The importance of oral health during orthodontic treatment
I can’t stress enough the importance of oral health during orthodontic treatment. Oral health is crucial in determining the orthodontic result you achieve with your treatment.
Did you know, healthy gums and clean teeth will promote tooth movement for a better and healthier result? Conversely, poor oral hygiene can lead to gingivitis and gum infection which can slow down the movement of teeth.
As we head into Dental Health Week (3 – 9 August 2020), I’ve put together helpful information for those in treatment because, looking after your braces and clear aligners as well as your teeth and gums, is really important if you want to achieve the best results.
Why is oral health so important during orthodontic treatment?
The National Oral Health Plan prepared by the National Advisory Committee on Oral Health (The Department of Health) highlights;
“Oral health is fundamental to overall health, well-being and quality of life”
Poor oral health is directly associated with major chronic diseases including diabetes and cardiovascular disease. But what about our teeth health and why is this important during orthodontic treatment?
During orthodontic treatment you may have brackets or other attachments placed on your teeth. Food can easily be trapped in and around these attachments and permanent damage to tooth enamel can occur if the teeth and brackets are not kept clean. This means your risk of tooth decay and gum disease may be higher during treatment.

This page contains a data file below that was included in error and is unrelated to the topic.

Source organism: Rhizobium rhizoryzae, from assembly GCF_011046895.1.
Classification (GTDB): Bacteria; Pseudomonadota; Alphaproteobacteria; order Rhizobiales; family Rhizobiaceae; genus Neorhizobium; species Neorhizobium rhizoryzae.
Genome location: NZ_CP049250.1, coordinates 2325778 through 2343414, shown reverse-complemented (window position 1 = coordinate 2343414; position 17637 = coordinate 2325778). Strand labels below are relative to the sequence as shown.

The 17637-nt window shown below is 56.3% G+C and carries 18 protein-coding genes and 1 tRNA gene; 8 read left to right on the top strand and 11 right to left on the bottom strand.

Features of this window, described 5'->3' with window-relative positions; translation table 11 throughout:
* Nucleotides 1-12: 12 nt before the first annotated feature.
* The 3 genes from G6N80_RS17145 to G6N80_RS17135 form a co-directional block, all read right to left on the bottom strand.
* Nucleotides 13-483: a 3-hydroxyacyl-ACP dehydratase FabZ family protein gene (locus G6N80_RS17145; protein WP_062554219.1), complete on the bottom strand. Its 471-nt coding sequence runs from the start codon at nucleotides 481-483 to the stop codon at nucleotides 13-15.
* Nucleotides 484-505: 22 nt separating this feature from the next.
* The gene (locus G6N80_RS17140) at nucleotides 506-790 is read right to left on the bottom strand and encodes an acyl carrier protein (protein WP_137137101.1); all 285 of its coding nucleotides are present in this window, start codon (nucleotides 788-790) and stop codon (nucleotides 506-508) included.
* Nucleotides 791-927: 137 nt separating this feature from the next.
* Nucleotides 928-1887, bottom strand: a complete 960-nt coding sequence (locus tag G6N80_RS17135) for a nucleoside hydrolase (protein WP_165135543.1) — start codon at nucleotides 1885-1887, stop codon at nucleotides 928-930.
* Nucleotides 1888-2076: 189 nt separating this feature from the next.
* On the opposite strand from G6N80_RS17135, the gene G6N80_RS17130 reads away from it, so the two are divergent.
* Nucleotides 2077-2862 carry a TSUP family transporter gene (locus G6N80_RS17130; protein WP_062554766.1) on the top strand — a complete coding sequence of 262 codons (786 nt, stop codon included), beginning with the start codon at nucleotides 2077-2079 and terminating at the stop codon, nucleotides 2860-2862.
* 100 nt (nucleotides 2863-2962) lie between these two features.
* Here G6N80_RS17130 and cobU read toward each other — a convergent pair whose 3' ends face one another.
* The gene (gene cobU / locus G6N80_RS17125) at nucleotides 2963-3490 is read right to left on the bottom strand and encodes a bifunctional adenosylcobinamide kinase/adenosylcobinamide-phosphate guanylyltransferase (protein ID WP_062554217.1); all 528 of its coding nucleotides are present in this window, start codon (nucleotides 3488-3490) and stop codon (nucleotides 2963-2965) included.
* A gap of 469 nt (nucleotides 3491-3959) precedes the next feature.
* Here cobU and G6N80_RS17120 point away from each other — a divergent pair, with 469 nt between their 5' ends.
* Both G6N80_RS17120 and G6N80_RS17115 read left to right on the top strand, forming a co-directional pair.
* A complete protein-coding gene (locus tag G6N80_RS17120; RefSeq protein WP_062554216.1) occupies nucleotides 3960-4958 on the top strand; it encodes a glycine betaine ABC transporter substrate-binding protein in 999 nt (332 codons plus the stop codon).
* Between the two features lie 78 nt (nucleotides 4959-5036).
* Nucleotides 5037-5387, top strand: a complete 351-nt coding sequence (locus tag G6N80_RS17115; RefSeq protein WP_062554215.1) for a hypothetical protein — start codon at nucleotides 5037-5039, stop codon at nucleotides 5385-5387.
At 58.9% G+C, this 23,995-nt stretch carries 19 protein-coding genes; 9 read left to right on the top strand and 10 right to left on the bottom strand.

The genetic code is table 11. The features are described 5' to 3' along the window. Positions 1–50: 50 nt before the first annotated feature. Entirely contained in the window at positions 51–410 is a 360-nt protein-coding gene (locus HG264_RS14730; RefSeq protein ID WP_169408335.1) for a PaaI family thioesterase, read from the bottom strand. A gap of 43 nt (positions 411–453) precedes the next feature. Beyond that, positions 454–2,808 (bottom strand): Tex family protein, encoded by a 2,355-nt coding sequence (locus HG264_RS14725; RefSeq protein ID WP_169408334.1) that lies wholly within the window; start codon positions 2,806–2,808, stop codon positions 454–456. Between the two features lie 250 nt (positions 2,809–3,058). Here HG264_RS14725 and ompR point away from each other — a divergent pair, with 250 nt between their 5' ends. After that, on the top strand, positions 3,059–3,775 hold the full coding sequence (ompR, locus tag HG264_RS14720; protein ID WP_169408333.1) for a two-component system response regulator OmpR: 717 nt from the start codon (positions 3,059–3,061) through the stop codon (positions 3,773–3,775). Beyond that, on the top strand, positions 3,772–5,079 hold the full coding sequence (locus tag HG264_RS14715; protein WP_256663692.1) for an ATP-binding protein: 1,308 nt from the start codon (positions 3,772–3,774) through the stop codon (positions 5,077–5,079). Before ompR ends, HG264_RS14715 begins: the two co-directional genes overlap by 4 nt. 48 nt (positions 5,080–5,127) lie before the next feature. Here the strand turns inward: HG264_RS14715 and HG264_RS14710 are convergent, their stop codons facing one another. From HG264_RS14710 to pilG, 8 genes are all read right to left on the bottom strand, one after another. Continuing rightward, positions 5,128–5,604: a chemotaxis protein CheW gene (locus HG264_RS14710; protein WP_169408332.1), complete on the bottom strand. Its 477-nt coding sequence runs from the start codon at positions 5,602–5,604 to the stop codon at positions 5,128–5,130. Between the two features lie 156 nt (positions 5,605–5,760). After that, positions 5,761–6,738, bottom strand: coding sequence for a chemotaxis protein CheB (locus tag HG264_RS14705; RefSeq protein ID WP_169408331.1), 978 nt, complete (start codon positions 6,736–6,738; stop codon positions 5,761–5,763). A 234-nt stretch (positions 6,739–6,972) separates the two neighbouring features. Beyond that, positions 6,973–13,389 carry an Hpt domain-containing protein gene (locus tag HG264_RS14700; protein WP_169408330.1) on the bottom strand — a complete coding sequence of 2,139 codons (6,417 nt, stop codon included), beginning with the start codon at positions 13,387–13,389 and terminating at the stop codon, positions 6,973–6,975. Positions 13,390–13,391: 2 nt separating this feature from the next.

Gingivitis is an early form of gum disease (periodontal disease) that, left untreated, can lead to tooth loss. It presents as redness and swelling (inflammation) of the gums and occurs when plaque builds up on your teeth along the gum line.
Areas on the enamel surface may begin to lose minerals (the early stage of tooth decay) leaving unsightly white spots, particularly when the attachments are removed.
And keeping our teeth and gums clean will help you steer clear of bad breath (halitosis)!
The good news? The majority of dental diseases are preventable!
Limiting sugar intake
Did you know there are a lot of hidden sugars in the foods we eat every day?
Everything you eat and drink can have an impact of your oral health. Tooth decay is a diet-related disease. The bacteria that live on the surfaces of our teeth process the sugars in our foods into acid, which in turn, draws out the minerals in our teeth. If this process continues without intervention, like practicing good oral hygiene, it can eventually result in tooth decay.
The Australian Dental Association (ADA) recommends limiting our daily sugar consumption with these two key guidelines;
- Consume no more than 6 teaspoons (24 grams) of sugar per day as recommended by the World Health Organisation
- Choose foods with less than 10 grams of sugar per 100 grams.
Did you know that one 600ml bottle of soft drink, on average, contains 16 teaspoons of sugar?!
But it’s not always the soft drinks that are to blame. And sugar is not always a white granule we add to foods and drinks. “Hidden sugars” such as dextrose, fructose (found in fruits and juices), saccharose and syrups are often ingredients in the foods we buy and eat. Even honey!
During Dental Health Week, I encourage you to look at the labels on the products you buy. It is best to look for foods with 5g or less sugar per 100g. Between 5g and 10g is okay also. If a product has over 15g of sugar per 100g, it may be best to find a healthier alternative.
The importance of a good diet